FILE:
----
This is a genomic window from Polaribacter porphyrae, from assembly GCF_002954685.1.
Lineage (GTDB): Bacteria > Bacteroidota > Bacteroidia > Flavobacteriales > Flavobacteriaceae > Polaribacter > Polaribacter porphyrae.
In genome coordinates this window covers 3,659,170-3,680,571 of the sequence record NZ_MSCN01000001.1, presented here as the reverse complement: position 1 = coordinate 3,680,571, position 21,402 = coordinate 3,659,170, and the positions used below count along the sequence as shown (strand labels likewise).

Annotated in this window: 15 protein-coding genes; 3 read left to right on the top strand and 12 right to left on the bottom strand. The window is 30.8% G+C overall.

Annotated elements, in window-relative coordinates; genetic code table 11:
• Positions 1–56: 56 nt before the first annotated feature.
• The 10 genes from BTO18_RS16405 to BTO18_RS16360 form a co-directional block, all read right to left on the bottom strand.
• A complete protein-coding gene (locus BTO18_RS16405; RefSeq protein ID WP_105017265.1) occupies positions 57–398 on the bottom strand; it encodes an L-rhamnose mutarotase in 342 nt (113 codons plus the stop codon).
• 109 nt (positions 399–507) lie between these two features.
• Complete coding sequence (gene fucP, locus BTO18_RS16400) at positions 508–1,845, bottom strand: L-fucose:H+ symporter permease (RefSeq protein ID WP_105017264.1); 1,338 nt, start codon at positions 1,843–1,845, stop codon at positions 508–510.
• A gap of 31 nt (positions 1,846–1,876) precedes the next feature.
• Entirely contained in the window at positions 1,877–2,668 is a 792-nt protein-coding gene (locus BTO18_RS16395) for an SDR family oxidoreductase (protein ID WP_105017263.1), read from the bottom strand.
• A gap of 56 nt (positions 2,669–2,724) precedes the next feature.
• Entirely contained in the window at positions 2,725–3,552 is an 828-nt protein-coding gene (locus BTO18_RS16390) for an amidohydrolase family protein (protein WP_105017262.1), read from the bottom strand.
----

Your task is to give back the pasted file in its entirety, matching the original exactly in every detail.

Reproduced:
This is a genomic window from Polaribacter porphyrae, from assembly GCF_002954685.1.
Lineage (GTDB): Bacteria > Bacteroidota > Bacteroidia > Flavobacteriales > Flavobacteriaceae > Polaribacter > Polaribacter porphyrae.
In genome coordinates this window covers 3,659,170-3,680,571 of the sequence record NZ_MSCN01000001.1, presented here as the reverse complement: position 1 = coordinate 3,680,571, position 21,402 = coordinate 3,659,170, and the positions used below count along the sequence as shown (strand labels likewise).

Annotated in this window: 15 protein-coding genes; 3 read left to right on the top strand and 12 right to left on the bottom strand. The window is 30.8% G+C overall.

Annotated elements, in window-relative coordinates; genetic code table 11:
• Positions 1–56: 56 nt before the first annotated feature.
• The 10 genes from BTO18_RS16405 to BTO18_RS16360 form a co-directional block, all read right to left on the bottom strand.
• A complete protein-coding gene (locus BTO18_RS16405; RefSeq protein ID WP_105017265.1) occupies positions 57–398 on the bottom strand; it encodes an L-rhamnose mutarotase in 342 nt (113 codons plus the stop codon).
• 109 nt (positions 399–507) lie between these two features.
• Complete coding sequence (gene fucP, locus BTO18_RS16400) at positions 508–1,845, bottom strand: L-fucose:H+ symporter permease (RefSeq protein ID WP_105017264.1); 1,338 nt, start codon at positions 1,843–1,845, stop codon at positions 508–510.
• A gap of 31 nt (positions 1,846–1,876) precedes the next feature.
• Entirely contained in the window at positions 1,877–2,668 is a 792-nt protein-coding gene (locus BTO18_RS16395) for an SDR family oxidoreductase (protein ID WP_105017263.1), read from the bottom strand.
• A gap of 56 nt (positions 2,669–2,724) precedes the next feature.
• Entirely contained in the window at positions 2,725–3,552 is an 828-nt protein-coding gene (locus BTO18_RS16390) for an amidohydrolase family protein (protein WP_105017262.1), read from the bottom strand.